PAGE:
Symposium of Student Scholars

KENNESAW, Ga. | Apr 21, 2017

Research activity among students increases at Kennesaw State

Student Scholars

Nearly 450 undergraduate and graduate student researchers showcased their academic findings during the 22nd annual Symposium of Student Scholars – the largest one in university history – in the Convocation Center at the Kennesaw Campus on April 20.

This is the first year that graduate students were invited to participate in the symposium, making it inclusive of all students, explained Amy Buddie, director of Undergraduate Research and organizer of the annual event. Students displayed their research during two poster sessions and an oral presentation session.

“Students are increasingly getting the message that engaging in a meaningful research project can really help them grow both academically and personally. They become better problem-solvers, better critical thinkers, better writers, better public speakers,” said Buddie. “It’s become so humongous that we needed to create two poster sessions instead of one.”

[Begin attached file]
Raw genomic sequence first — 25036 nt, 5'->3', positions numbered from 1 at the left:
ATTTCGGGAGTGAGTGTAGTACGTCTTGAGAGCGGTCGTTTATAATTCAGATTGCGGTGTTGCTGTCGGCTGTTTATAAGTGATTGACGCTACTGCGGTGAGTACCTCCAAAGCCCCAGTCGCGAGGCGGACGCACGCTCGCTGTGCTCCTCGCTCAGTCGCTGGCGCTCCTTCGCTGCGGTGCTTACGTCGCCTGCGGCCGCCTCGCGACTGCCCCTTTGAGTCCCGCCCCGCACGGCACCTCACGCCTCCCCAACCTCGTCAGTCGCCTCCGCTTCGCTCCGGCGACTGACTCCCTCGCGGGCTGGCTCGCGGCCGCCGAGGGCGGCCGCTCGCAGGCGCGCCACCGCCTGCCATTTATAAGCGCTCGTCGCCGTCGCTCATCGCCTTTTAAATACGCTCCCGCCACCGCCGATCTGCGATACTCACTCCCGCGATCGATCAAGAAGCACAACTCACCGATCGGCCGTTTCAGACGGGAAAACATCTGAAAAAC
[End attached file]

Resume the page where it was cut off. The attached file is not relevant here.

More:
Student Research

Co-sponsored by the Undergraduate Research Club and the Office of Undergraduate Research, the symposium brought together research from all 10 degree-granting colleges at the University for the first time. Nearly 270 projects were showcased, with 389 undergraduate students, 51 graduate students, and 136 faculty participating.

Undergraduate biology students Courtney Willett and Madison Hupp conducted research related to Akirin, a protein essential to cell development. Exploring the skeletal cells of flies, Willett wanted to understand cell signaling and how muscle abnormalities occur.

“My research is trying to map the process of myogenesis,” Willett said. “This characterization study will help us to further the understanding of diseases such as muscular dystrophy in humans.”